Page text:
The other reason Gale makes more of an impact in the film, of course, is that we see a bit more of him. Because the film isn't told solely from Katniss' point of view, we see Gale watching her and Peeta in the Games, as well as seeing him again at the end, which goes right up to her return to District 12. For the most part, this adaptation is faithful to the point of being too faithful - I like to see something unique to film in an adaptation, like the staircase sequence in Fellowship of the Ring - something that makes me sit up and take notice because I don't know exactly what's going to happen and how, and something that can only effectively be done on film. Still, in addition to cutting the odd minor character, where the film does make slight alterations it does so very well, using the new medium to expand the story a little bit. So, we see Haymitch trying to get sponsors for Katniss, we see a lot more of President Snow and his threats towards Seneca, we see rioting in District 11. We also get Caesar and Claudius as kings of exposition, explaining what trackerjackers are to the TV audience in a way that feels seamless and natural, while flashbacks to Katniss' past are slotted into the hallucinogenic sequence that follows.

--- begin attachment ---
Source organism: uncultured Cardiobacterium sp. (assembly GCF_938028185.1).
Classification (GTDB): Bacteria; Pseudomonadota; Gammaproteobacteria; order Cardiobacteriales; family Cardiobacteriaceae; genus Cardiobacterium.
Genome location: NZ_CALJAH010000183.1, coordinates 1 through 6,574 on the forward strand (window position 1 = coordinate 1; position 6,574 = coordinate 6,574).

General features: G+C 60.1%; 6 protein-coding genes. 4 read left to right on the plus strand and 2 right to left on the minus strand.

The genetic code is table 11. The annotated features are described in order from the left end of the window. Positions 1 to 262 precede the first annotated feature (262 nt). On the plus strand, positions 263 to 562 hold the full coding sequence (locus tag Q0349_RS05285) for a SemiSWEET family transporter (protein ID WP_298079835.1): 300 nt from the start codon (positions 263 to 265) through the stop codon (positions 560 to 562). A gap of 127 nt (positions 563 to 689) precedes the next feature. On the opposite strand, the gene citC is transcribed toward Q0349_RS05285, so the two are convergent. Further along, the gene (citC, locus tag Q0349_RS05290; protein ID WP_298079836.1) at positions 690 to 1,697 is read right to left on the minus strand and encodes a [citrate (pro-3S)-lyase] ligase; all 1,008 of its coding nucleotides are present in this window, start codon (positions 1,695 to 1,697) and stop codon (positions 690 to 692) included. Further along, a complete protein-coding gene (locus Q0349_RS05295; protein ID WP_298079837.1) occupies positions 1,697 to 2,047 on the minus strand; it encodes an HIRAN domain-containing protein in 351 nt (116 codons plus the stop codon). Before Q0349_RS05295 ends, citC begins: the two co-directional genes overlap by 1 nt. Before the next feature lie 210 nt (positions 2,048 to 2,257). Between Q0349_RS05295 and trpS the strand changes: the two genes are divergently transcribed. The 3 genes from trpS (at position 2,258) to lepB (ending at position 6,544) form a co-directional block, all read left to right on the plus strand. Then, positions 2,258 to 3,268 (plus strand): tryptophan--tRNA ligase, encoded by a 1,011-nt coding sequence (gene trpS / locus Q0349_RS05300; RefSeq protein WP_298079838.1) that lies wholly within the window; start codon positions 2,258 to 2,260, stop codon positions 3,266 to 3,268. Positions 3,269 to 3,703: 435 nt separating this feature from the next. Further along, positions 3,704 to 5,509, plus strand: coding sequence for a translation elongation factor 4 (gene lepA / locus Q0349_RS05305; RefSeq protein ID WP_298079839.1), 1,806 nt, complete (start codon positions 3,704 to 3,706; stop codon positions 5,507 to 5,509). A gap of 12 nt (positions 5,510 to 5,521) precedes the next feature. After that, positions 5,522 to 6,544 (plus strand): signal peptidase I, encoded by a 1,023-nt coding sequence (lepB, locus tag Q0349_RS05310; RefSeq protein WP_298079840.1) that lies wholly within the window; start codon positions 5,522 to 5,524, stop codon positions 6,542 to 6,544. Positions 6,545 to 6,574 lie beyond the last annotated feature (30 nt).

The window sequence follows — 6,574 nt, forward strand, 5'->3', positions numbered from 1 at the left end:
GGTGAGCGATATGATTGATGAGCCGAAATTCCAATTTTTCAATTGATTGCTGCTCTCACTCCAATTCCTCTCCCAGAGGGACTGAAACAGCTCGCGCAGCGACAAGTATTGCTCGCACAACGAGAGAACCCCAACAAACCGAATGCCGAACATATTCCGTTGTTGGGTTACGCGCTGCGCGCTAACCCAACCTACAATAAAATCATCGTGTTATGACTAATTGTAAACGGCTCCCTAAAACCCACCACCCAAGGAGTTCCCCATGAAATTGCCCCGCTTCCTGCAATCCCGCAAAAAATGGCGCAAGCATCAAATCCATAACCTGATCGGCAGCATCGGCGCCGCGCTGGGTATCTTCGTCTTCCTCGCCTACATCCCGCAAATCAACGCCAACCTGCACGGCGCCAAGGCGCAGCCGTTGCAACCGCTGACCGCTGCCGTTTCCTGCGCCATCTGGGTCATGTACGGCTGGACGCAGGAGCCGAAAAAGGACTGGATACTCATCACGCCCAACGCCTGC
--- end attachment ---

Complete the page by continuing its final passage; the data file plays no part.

The only change the film makes that isn't basically cosmetic (removing unnecessary characters, moving exposition etc) is a particularly interesting one. At the beginning of the film, Gale tells Katniss that if no one watched the Games, that would be an end to them and at no point does anyone state that watching the Reaping or the Games is mandatory. Unlike in the books, beyond the Capitol, the people in the Districts are not being forced to watch the Games, they choose to. This is quite a different thing, making them at least partly culpable in their childrens' fates and reinforcing the central reality-TV metaphor - we know vulnerable people shouldn't be exploited for entertainment, but as long as we keep watching, it will keep happening. It also makes it much closer to Roman gladiatorial games. No one in ancient Rome was forced to watch people fight to death. They wanted to, indeed, they demanded it. The real culprits, the reason the Games happen, are the people in the audience.